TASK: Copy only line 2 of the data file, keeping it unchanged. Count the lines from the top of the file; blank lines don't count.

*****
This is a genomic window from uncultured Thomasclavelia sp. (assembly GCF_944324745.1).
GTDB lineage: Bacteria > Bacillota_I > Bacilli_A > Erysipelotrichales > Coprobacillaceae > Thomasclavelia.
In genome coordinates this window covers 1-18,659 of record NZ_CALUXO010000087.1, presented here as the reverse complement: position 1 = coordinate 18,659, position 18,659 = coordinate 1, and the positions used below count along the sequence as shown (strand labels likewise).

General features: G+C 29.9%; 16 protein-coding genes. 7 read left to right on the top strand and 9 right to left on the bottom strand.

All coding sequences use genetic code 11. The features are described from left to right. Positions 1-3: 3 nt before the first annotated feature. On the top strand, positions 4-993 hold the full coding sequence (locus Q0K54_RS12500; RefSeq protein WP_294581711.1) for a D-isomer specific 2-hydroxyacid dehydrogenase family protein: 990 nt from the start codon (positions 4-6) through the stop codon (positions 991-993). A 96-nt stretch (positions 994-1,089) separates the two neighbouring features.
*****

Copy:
GTDB lineage: Bacteria > Bacillota_I > Bacilli_A > Erysipelotrichales > Coprobacillaceae > Thomasclavelia.